References and links

1.

E. Hecht, Optics (Addison-Wesley, San Francisco, 2002, 4th edition). [PubMed]

2.

J. J. Wang, F. Walters, X. M. Liu, P. Sciortino, and X. G. Deng, “High-performance, large area, deep ultraviolet to infrared polarizers based on 40 nm line/78 nm space nanowire grids,” Appl. Phys. Lett. 90(6), 061104 (2007). [CrossRef]

3.

J. J. Wang, L. Chen, X. M. Liu, P. Sciortino, F. Liu, F. Walters, and X. G. Deng, “30-nm-wide aluminum nanowire grid for ultrahigh contrast and transmittance polarizers made by UV-nanoimprint lithography,” Appl. Phys. Lett. 89(14), 141105 (2006). [CrossRef]

4.

J. J. Wang, W. Zhang, X. G. Deng, J. D. Deng, F. Liu, P. Sciortino, and L. Chen, “High-performance nanowire-grid polarizers,” Opt. Lett. 30(2), 195–197 (2005). [CrossRef] [PubMed]

5.

Z. Y. Yang, M. Zhao, N. L. Dai, G. Yang, H. Long, Y. H. Li, and P. X. Lu, “‘Broadband polarizers using dual-layer metallic nanowire grids,” IEEE Photon. Technol. Lett. 20(9), 697–699 (2008). [CrossRef]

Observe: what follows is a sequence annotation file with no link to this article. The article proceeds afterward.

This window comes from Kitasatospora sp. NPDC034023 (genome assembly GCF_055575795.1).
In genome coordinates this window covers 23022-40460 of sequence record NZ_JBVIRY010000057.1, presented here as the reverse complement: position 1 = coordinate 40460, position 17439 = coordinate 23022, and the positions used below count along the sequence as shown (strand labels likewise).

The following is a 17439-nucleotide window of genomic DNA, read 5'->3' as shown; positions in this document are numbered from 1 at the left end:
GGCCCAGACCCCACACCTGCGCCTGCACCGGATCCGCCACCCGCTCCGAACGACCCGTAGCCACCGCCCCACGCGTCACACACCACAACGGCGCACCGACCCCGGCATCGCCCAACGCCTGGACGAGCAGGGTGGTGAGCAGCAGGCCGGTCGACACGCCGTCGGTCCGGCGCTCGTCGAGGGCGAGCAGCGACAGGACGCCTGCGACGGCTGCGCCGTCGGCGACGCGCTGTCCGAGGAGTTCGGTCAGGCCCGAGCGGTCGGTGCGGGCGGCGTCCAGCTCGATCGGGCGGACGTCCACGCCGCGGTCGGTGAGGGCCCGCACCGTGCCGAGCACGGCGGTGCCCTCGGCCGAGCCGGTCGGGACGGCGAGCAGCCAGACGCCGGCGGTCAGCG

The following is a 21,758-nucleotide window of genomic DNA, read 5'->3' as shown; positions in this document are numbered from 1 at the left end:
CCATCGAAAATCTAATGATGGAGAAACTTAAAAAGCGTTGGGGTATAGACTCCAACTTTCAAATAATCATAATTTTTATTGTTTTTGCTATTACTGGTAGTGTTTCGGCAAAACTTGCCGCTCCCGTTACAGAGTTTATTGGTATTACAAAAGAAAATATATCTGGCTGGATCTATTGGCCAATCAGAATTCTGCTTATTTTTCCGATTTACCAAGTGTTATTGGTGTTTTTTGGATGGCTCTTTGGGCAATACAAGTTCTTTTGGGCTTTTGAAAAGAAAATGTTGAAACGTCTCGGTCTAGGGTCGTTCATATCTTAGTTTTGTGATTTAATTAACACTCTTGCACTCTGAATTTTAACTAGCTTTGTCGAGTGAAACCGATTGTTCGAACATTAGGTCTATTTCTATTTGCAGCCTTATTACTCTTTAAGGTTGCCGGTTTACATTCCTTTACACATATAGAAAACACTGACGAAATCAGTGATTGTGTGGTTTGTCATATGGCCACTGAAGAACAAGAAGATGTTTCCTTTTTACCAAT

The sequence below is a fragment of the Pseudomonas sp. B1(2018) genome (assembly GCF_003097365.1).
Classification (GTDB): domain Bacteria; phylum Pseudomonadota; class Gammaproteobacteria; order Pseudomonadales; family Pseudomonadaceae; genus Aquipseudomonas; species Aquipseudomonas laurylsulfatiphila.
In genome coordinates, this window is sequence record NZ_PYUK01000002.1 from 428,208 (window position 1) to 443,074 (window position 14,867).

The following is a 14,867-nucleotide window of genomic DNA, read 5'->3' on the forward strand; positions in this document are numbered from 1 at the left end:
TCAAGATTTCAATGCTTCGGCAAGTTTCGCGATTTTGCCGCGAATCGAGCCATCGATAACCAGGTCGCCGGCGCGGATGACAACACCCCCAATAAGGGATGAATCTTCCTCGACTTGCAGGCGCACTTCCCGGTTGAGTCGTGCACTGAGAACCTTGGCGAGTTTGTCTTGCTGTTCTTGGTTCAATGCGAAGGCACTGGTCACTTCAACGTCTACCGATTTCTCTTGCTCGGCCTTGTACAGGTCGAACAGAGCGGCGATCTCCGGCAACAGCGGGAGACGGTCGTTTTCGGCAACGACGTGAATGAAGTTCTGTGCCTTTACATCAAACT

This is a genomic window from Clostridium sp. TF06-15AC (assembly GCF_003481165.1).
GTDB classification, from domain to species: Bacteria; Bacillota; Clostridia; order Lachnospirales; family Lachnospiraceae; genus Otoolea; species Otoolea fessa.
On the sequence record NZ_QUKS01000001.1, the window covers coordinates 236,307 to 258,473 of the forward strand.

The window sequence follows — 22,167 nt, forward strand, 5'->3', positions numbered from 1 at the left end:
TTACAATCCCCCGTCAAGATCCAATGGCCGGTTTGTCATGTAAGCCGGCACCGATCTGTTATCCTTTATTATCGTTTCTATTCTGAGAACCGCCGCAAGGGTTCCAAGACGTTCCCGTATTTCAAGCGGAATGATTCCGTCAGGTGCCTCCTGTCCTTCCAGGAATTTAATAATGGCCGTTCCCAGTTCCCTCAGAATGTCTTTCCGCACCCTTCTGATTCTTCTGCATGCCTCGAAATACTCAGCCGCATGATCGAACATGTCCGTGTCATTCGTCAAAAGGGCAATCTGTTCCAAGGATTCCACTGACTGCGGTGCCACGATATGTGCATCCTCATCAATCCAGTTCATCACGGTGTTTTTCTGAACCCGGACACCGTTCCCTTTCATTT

6.

Z. Y. Yang and Y. F. Lu, “Broadband nanowire-grid polarizers in ultraviolet-visible-near-infrared regions,” Opt. Express 15(15), 9510–9519 (2007). [CrossRef] [PubMed]

7.

C. Lei, W. Jian Jim, F. Walters, D. Xuegong, M. Buonanno, S. Tai, and L. Xiaoming, “Large flexible nanowire grid visible polarizer made by nanoimprint lithography,” Appl. Phys. Lett. 90(6), 063111 (2007). [CrossRef]

8.

J. K. Gansel, M. Thiel, M. S. Rill, M. Decker, K. Bade, V. Saile, G. von Freymann, S. Linden, and M. Wegener, “Gold helix photonic metamaterial as broadband circular polarizer,” Science 325(5947), 1513–1515 (2009). [CrossRef] [PubMed]

9.

J. K. Gansel, M. Wegener, S. Burger, and S. Linden, “Gold helix photonic metamaterials: a numerical parameter study,” Opt. Express 18(2), 1059–1069 (2010). [CrossRef] [PubMed]

10.

G. von Freymann, A. Ledermann, M. Thiel, I. Staude, S. Essig, K. Busch, and M. Wegener, “Three-Dimensional Nanostructures for Photonics,” Adv. Funct. Mater. 20(7), 1038–1052 (2010). [CrossRef]